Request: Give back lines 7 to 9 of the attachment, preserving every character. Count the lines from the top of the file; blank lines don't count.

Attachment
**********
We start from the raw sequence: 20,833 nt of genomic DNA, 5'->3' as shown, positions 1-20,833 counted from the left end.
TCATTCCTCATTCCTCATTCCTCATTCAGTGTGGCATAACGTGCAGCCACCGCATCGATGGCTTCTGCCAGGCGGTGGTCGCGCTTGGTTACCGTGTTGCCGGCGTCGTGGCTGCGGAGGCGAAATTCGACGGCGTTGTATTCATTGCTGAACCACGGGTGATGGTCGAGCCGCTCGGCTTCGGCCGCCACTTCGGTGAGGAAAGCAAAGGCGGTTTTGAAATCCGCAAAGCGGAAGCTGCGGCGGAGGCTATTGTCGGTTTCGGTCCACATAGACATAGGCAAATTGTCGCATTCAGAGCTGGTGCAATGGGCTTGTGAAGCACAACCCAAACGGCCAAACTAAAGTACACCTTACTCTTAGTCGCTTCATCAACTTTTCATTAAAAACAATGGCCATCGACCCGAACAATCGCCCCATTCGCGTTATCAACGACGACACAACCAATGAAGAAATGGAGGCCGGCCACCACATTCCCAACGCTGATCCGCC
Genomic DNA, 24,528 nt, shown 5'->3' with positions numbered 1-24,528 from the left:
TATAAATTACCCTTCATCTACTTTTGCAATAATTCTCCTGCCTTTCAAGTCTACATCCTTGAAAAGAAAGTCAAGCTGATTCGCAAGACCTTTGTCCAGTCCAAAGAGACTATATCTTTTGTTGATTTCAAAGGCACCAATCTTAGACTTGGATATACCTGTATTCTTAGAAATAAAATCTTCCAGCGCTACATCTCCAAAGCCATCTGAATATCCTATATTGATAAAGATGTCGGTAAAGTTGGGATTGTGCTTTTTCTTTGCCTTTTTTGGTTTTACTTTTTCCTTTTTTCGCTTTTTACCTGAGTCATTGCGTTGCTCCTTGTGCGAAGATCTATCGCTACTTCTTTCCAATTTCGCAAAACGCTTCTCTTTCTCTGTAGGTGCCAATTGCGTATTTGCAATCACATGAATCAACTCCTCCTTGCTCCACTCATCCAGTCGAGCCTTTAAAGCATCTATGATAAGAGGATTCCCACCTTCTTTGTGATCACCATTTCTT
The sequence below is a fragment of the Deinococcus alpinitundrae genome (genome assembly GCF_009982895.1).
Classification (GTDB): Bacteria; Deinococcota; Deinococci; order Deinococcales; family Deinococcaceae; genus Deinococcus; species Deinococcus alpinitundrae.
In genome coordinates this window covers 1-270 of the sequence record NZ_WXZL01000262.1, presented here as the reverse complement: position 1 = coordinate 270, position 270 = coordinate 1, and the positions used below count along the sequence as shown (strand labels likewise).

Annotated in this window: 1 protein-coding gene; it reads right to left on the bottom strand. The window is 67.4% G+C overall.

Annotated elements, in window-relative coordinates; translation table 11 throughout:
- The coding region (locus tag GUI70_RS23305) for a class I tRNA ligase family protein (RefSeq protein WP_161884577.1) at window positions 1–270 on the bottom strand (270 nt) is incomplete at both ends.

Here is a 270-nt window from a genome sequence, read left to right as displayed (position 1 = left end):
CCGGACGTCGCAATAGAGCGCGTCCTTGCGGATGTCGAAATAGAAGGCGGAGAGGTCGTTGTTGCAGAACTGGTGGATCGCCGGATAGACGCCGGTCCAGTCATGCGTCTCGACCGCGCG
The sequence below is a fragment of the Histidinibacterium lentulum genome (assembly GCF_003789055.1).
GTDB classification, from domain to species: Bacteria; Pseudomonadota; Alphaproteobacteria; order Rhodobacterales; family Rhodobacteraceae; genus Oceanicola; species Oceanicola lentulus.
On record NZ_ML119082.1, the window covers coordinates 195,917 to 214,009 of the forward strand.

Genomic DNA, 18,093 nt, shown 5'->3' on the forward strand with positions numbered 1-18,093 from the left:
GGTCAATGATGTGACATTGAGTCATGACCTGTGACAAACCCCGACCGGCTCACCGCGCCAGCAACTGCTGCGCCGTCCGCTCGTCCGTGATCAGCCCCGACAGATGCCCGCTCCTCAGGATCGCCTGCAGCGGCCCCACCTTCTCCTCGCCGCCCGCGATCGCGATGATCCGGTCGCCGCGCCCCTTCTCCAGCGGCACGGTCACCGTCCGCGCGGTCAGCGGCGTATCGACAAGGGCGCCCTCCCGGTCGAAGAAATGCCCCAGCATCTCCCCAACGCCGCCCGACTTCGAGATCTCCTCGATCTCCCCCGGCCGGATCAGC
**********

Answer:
In genome coordinates this window covers 1-270 of the sequence record NZ_WXZL01000262.1, presented here as the reverse complement: position 1 = coordinate 270, position 270 = coordinate 1, and the positions used below count along the sequence as shown (strand labels likewise).

Annotated in this window: 1 protein-coding gene; it reads right to left on the bottom strand. The window is 67.4% G+C overall.

Annotated elements, in window-relative coordinates; translation table 11 throughout: